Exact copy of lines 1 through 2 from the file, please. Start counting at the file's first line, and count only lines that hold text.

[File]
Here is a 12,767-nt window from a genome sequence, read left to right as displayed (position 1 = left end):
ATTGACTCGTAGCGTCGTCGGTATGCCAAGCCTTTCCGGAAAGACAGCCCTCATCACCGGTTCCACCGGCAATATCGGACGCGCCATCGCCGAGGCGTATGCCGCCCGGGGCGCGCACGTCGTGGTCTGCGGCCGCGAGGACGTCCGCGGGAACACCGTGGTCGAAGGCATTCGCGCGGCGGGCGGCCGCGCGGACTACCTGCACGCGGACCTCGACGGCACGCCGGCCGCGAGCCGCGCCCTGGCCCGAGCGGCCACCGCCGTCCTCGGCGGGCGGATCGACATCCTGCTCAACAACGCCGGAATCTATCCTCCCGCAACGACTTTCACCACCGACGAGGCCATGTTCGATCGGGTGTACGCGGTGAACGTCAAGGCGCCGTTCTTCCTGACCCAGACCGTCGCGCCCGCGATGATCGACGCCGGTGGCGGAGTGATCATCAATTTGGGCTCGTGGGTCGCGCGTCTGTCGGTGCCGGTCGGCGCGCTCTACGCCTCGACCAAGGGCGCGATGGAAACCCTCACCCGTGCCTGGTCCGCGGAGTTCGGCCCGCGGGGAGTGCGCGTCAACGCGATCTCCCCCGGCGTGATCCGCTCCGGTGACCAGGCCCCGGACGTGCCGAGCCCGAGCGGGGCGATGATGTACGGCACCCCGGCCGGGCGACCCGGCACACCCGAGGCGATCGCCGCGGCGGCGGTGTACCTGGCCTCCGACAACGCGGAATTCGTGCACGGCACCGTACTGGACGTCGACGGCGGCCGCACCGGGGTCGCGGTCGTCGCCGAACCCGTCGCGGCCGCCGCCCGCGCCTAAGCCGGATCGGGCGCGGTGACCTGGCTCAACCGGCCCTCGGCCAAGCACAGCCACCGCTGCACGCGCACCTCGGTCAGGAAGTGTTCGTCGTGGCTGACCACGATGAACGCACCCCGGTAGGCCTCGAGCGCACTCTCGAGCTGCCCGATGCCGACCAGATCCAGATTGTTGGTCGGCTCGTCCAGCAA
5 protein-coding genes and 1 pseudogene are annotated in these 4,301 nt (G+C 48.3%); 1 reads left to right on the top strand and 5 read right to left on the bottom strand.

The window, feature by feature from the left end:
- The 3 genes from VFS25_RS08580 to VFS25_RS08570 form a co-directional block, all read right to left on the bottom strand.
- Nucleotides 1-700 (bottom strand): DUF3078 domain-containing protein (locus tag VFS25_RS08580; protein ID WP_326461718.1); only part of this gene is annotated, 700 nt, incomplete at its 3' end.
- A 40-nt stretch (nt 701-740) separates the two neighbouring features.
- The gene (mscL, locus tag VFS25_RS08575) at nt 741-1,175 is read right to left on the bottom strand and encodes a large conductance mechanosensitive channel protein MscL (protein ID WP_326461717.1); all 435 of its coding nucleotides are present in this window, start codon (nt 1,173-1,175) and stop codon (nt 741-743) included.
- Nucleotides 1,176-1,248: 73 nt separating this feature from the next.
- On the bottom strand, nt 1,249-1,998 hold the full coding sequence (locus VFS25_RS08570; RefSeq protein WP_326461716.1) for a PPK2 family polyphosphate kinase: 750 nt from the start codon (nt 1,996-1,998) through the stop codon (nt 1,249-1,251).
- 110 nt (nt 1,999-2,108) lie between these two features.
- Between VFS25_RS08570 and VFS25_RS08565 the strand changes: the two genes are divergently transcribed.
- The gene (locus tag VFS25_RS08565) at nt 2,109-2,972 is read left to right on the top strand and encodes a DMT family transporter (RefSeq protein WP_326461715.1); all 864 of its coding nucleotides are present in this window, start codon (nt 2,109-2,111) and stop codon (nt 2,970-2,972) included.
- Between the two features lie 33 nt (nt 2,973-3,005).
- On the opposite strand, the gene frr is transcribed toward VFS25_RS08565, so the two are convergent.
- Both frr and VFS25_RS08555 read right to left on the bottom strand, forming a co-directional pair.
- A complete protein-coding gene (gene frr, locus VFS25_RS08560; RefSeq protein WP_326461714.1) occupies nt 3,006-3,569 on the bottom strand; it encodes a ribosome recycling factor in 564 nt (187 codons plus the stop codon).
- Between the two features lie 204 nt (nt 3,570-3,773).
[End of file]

Here is a 12,767-nt window from a genome sequence, read left to right as displayed (position 1 = left end):
ATTGACTCGTAGCGTCGTCGGTATGCCAAGCCTTTCCGGAAAGACAGCCCTCATCACCGGTTCCACCGGCAATATCGGACGCGCCATCGCCGAGGCGTATGCCGCCCGGGGCGCGCACGTCGTGGTCTGCGGCCGCGAGGACGTCCGCGGGAACACCGTGGTCGAAGGCATTCGCGCGGCGGGCGGCCGCGCGGACTACCTGCACGCGGACCTCGACGGCACGCCGGCCGCGAGCCGCGCCCTGGCCCGAGCGGCCACCGCCGTCCTCGGCGGGCGGATCGACATCCTGCTCAACAACGCCGGAATCTATCCTCCCGCAACGACTTTCACCACCGACGAGGCCATGTTCGATCGGGTGTACGCGGTGAACGTCAAGGCGCCGTTCTTCCTGACCCAGACCGTCGCGCCCGCGATGATCGACGCCGGTGGCGGAGTGATCATCAATTTGGGCTCGTGGGTCGCGCGTCTGTCGGTGCCGGTCGGCGCGCTCTACGCCTCGACCAAGGGCGCGATGGAAACCCTCACCCGTGCCTGGTCCGCGGAGTTCGGCCCGCGGGGAGTGCGCGTCAACGCGATCTCCCCCGGCGTGATCCGCTCCGGTGACCAGGCCCCGGACGTGCCGAGCCCGAGCGGGGCGATGATGTACGGCACCCCGGCCGGGCGACCCGGCACACCCGAGGCGATCGCCGCGGCGGCGGTGTACCTGGCCTCCGACAACGCGGAATTCGTGCACGGCACCGTACTGGACGTCGACGGCGGCCGCACCGGGGTCGCGGTCGTCGCCGAACCCGTCGCGGCCGCCGCCCGCGCCTAAGCCGGATCGGGCGCGGTGACCTGGCTCAACCGGCCCTCGGCCAAGCACAGCCACCGCTGCACGCGCACCTCGGTCAGGAAGTGTTCGTCGTGGCTGACCACGATGAACGCACCCCGGTAGGCCTCGAGCGCACTCTCGAGCTGCCCGATGCCGACCAGATCCAGATTGTTGGTCGGCTCGTCCAGCAA